Understanding identities for deeper connections
“I am from Lahore, Pakistan; Lucknow, India; and Jacksonville, Florida. I am from Awadhi cuisine of the Nawabs to bologna sandwiches and mint jelly.”
~ Sameen Piracha
For many of us, the opportunity to learn more deeply about the experiences of people who are different from ourselves isn’t all that common. For the WKKF Community Leadership Network fellows, this fellowship has been an opportunity to connect across identities, honor each person’s humanity and grow in understanding of the world.
During the virtual fellows gathering in April, Isra Bel-Beshir, associate director of Museums at Washington and Lee University, shared about the historical context and present day experiences of Arab and Muslim Americans.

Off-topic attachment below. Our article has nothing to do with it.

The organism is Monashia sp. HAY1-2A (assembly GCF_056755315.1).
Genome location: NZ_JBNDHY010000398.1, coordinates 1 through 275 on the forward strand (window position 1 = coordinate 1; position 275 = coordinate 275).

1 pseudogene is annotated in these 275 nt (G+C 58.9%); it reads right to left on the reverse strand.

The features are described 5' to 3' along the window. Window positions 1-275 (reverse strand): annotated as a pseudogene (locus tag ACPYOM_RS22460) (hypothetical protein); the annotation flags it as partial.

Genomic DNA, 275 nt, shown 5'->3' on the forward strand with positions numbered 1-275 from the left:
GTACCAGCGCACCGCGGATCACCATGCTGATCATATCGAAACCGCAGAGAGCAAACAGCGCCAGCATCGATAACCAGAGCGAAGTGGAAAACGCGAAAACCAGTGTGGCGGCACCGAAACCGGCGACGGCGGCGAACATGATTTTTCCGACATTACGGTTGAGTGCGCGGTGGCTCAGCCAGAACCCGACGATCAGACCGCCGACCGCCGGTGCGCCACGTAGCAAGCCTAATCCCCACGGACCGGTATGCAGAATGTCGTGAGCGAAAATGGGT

In her presentation, Isra explored the vast nuances among Arab and Muslim people and unpacked how race, ethnicity and religion have shaped Arab and Muslim American’s identies and experiences in the U.S.
From how Arab and Muslim people identify amongst one another to how racialized systems like the census, portrayals in the media and the political climate, there are compounding factors that politicize Arab and Muslim people and influence how each individual identifies and is treated in their communities.
This dive into Arab and Muslim identities was deepened through beautiful poetry by fellows Linda Samarah and Sameen Piracha about their heritage. Together, their stories wove together a complex story about love, pain, identity and self.
Watch them recite their poetry and become inspired to learn more about cultures and experiences different from your own.